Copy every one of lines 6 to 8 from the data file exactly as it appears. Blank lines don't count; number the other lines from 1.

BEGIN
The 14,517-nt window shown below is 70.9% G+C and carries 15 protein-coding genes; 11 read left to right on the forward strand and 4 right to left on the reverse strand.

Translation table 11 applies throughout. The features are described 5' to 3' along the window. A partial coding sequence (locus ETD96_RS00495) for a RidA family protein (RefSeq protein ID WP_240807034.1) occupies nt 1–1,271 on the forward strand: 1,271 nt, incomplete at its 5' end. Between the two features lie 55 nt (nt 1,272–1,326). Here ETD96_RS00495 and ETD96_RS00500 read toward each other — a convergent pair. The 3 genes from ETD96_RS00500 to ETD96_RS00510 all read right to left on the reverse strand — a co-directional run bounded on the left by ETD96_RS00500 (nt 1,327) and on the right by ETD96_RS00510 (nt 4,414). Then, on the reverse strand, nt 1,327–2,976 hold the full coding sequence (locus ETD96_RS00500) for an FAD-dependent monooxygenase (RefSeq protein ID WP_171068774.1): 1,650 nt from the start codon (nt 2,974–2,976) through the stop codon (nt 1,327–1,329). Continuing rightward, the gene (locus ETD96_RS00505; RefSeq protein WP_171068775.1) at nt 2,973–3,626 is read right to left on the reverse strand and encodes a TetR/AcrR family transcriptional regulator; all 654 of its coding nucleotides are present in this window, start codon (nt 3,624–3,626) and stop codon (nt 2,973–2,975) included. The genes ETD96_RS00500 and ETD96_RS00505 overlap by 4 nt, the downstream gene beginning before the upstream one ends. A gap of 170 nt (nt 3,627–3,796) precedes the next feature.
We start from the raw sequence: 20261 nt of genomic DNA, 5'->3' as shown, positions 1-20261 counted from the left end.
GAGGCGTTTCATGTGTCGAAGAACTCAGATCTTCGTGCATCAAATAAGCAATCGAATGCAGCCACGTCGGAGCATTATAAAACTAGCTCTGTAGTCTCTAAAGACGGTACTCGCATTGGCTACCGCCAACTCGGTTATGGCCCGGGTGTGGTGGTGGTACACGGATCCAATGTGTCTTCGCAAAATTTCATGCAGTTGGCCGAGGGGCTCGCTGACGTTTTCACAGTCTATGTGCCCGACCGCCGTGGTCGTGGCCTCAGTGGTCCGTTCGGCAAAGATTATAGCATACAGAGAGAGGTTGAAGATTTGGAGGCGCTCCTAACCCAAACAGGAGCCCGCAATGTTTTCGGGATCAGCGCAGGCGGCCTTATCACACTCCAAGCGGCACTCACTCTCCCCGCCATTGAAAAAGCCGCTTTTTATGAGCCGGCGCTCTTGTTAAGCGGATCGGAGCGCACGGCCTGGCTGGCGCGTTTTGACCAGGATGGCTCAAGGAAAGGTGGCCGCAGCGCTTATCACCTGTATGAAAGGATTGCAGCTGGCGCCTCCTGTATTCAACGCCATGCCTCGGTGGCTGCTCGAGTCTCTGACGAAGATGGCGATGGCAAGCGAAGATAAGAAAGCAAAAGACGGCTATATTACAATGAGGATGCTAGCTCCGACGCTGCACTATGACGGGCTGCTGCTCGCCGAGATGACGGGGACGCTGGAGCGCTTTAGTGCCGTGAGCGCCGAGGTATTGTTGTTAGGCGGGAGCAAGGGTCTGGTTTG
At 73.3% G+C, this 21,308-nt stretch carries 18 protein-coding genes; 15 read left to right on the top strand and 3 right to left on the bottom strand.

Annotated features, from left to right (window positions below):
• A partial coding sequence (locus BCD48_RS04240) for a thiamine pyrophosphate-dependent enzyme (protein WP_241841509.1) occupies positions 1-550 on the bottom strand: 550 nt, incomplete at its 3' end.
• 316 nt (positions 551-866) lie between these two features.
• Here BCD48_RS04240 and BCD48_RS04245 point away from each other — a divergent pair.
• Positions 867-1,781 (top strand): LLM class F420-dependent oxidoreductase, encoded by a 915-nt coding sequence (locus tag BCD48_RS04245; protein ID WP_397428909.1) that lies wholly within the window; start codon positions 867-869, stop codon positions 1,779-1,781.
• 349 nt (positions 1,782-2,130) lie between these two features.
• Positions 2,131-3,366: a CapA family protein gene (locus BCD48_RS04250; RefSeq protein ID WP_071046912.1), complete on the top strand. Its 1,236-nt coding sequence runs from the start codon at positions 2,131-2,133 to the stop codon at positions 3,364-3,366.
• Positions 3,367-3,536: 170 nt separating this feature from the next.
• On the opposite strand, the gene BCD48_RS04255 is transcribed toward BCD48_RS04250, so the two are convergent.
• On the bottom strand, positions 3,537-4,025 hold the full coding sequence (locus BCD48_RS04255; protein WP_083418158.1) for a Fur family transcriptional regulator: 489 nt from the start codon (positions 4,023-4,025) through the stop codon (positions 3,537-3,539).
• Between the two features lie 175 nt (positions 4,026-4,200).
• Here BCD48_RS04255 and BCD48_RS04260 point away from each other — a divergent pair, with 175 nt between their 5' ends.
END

Annotated features, from left to right (window positions below):
• A partial coding sequence (locus BCD48_RS04240) for a thiamine pyrophosphate-dependent enzyme (protein WP_241841509.1) occupies positions 1-550 on the bottom strand: 550 nt, incomplete at its 3' end.
• 316 nt (positions 551-866) lie between these two features.